Chemotherapy Port Risks and Benefits

A huge advancement in the treatment of breast cancer has been the development of ports, or intravenous access devices that allow for easier administration of chemotherapy. Dr. Margileth addresses the risks and benefits of chemotherapy ports in this video.

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David A. Margileth, M.D.: Having been around the oncology world for several decades now, one of the huge advances in chemotherapy not only adult oncology but also especially maybe pediatric oncology has been the development of ports.

These are intravenous access devices that allow for much easier administration of chemotherapy such that the poor nurse and the poor patient don’t have to go through being stuffed a number of times to administer the chemotherapy.  The other dilemma with using the arm for chemotherapy is that there are a number of drugs, Adriamycin being the main one, that if the drug comes out of the vein it can cause a lot of skin necrosis and ultimately may need a skin graft by a plastic surgeon.

So that in patients who have poor veins or patients that are getting a long course of chemotherapy, a port is a real boon to both the patient and the nurse.  The ports are mostly fairly foolproof now.

The complications such as clotting or bleeding or drug extravasation are very, very rare.  In general the port would come out right after the chemotherapy has been completed.  So that the benefits of a port far outweigh the complications obviously when the port is in, one needs to look for infection and clots, but actually those are quite rare.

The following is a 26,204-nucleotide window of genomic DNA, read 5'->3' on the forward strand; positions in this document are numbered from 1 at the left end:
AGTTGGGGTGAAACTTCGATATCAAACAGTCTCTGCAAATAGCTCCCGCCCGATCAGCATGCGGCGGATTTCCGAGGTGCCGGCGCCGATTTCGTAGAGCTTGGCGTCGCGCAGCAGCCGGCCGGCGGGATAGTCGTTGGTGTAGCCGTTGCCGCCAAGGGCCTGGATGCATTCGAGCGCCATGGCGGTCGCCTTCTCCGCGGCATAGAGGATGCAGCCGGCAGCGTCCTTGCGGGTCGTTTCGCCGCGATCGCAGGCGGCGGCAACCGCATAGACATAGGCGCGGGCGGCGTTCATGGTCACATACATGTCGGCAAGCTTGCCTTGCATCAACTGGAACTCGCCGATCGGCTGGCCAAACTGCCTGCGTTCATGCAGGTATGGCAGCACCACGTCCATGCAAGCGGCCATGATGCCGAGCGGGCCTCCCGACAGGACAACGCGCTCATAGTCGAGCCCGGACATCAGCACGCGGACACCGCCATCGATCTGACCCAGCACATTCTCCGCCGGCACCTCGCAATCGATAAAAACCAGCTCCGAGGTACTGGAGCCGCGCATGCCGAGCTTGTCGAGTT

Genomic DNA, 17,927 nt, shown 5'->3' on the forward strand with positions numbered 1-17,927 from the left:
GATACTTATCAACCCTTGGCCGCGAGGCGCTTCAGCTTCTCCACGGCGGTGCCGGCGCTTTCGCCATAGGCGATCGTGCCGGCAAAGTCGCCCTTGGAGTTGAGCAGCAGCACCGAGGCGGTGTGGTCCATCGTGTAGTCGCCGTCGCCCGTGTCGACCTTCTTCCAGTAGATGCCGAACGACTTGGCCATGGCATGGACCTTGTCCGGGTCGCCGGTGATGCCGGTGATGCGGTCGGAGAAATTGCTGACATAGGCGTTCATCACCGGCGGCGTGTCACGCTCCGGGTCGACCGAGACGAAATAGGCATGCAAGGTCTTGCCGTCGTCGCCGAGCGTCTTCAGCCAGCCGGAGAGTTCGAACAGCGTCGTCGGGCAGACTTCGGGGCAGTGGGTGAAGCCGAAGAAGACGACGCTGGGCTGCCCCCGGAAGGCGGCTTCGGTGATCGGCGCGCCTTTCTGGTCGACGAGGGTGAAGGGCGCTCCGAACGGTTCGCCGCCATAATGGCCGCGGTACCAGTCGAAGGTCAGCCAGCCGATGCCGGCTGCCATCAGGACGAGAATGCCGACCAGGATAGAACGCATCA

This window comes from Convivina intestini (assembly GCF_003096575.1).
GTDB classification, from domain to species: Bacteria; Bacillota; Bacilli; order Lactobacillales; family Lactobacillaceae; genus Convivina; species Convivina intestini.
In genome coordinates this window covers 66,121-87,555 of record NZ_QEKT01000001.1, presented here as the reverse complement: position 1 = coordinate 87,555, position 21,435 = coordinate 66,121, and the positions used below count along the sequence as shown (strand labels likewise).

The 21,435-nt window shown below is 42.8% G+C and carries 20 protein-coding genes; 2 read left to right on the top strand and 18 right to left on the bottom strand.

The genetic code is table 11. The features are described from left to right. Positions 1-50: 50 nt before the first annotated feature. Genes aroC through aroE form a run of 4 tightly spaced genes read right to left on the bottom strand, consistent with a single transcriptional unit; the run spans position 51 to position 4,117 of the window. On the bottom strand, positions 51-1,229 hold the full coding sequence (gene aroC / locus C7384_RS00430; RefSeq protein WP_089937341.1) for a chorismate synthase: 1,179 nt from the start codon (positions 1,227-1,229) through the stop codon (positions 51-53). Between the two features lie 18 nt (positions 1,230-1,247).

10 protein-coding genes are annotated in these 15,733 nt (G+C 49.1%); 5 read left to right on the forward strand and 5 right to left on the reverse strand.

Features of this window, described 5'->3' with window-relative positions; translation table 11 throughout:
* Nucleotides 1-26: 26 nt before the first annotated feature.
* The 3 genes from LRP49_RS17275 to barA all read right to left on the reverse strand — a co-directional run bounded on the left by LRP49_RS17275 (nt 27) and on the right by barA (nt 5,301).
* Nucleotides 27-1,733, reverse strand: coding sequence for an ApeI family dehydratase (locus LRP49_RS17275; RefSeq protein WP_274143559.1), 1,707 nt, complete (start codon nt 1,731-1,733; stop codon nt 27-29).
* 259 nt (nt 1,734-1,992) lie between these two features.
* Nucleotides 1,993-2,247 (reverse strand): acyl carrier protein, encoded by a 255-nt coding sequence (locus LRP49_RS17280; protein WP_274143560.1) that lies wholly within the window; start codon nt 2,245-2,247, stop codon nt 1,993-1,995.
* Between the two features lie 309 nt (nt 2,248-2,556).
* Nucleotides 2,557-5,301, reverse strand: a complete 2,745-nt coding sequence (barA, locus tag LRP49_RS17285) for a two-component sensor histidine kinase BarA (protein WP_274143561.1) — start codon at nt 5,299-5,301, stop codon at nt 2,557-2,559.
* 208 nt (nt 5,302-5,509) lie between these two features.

So the ports have been a very important part of making chemotherapy an easier experience than it was before when finding a vein could have been very-very frustrating and difficult.

Dr. David A. Margileth practices medical oncology at St. Joesph Hospital in Orange, CA specializing in oncology, hematology, and internal medicine (board certified). His selected area of interest is breast cancer. Dr. Margileth graduated from Baylor College of Medicine in 1971 and has since spent time treating patients at the National Cancer Institute and Methodist Hospital in Houston, TX.

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